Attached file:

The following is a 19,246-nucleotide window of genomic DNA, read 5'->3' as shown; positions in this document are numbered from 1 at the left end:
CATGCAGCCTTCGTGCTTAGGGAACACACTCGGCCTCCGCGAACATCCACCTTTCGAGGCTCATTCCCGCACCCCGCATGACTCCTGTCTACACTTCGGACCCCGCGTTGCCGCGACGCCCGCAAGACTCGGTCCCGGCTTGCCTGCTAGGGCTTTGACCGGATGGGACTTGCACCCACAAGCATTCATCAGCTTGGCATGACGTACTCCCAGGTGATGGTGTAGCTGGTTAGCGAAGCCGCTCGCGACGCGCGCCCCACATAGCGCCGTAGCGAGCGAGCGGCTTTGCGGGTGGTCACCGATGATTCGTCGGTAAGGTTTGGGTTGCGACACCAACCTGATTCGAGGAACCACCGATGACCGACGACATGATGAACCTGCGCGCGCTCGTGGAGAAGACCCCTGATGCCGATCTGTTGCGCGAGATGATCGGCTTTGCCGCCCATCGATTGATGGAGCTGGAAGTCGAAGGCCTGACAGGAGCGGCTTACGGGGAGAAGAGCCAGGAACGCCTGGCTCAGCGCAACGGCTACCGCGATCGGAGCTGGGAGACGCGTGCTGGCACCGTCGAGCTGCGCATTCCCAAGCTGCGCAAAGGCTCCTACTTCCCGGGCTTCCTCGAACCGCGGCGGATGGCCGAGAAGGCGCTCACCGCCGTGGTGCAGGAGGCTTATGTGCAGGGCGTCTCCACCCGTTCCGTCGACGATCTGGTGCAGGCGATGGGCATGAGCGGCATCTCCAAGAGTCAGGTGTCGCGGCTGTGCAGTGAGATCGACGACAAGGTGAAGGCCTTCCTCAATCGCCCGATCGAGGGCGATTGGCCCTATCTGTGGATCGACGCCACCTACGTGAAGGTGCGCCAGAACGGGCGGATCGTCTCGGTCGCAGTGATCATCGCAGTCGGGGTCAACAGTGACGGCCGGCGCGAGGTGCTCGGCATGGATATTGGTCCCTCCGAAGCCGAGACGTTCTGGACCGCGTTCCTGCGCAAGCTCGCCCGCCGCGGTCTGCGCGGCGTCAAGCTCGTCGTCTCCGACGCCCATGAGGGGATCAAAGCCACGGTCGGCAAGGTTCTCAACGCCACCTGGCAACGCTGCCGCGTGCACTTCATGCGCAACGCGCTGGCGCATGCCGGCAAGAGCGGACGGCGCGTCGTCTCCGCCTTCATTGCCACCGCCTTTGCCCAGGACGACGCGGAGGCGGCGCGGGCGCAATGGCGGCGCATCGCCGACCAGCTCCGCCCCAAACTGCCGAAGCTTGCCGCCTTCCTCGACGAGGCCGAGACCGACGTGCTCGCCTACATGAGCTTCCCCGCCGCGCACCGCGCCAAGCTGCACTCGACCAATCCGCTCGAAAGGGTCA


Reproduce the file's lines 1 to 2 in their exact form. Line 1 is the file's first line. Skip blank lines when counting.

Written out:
The following is a 19,246-nucleotide window of genomic DNA, read 5'->3' as shown; positions in this document are numbered from 1 at the left end:
CATGCAGCCTTCGTGCTTAGGGAACACACTCGGCCTCCGCGAACATCCACCTTTCGAGGCTCATTCCCGCACCCCGCATGACTCCTGTCTACACTTCGGACCCCGCGTTGCCGCGACGCCCGCAAGACTCGGTCCCGGCTTGCCTGCTAGGGCTTTGACCGGATGGGACTTGCACCCACAAGCATTCATCAGCTTGGCATGACGTACTCCCAGGTGATGGTGTAGCTGGTTAGCGAAGCCGCTCGCGACGCGCGCCCCACATAGCGCCGTAGCGAGCGAGCGGCTTTGCGGGTGGTCACCGATGATTCGTCGGTAAGGTTTGGGTTGCGACACCAACCTGATTCGAGGAACCACCGATGACCGACGACATGATGAACCTGCGCGCGCTCGTGGAGAAGACCCCTGATGCCGATCTGTTGCGCGAGATGATCGGCTTTGCCGCCCATCGATTGATGGAGCTGGAAGTCGAAGGCCTGACAGGAGCGGCTTACGGGGAGAAGAGCCAGGAACGCCTGGCTCAGCGCAACGGCTACCGCGATCGGAGCTGGGAGACGCGTGCTGGCACCGTCGAGCTGCGCATTCCCAAGCTGCGCAAAGGCTCCTACTTCCCGGGCTTCCTCGAACCGCGGCGGATGGCCGAGAAGGCGCTCACCGCCGTGGTGCAGGAGGCTTATGTGCAGGGCGTCTCCACCCGTTCCGTCGACGATCTGGTGCAGGCGATGGGCATGAGCGGCATCTCCAAGAGTCAGGTGTCGCGGCTGTGCAGTGAGATCGACGACAAGGTGAAGGCCTTCCTCAATCGCCCGATCGAGGGCGATTGGCCCTATCTGTGGATCGACGCCACCTACGTGAAGGTGCGCCAGAACGGGCGGATCGTCTCGGTCGCAGTGATCATCGCAGTCGGGGTCAACAGTGACGGCCGGCGCGAGGTGCTCGGCATGGATATTGGTCCCTCCGAAGCCGAGACGTTCTGGACCGCGTTCCTGCGCAAGCTCGCCCGCCGCGGTCTGCGCGGCGTCAAGCTCGTCGTCTCCGACGCCCATGAGGGGATCAAAGCCACGGTCGGCAAGGTTCTCAACGCCACCTGGCAACGCTGCCGCGTGCACTTCATGCGCAACGCGCTGGCGCATGCCGGCAAGAGCGGACGGCGCGTCGTCTCCGCCTTCATTGCCACCGCCTTTGCCCAGGACGACGCGGAGGCGGCGCGGGCGCAATGGCGGCGCATCGCCGACCAGCTCCGCCCCAAACTGCCGAAGCTTGCCGCCTTCCTCGACGAGGCCGAGACCGACGTGCTCGCCTACATGAGCTTCCCCGCCGCGCACCGCGCCAAGCTGCACTCGACCAATCCGCTCGAAAGGGTCA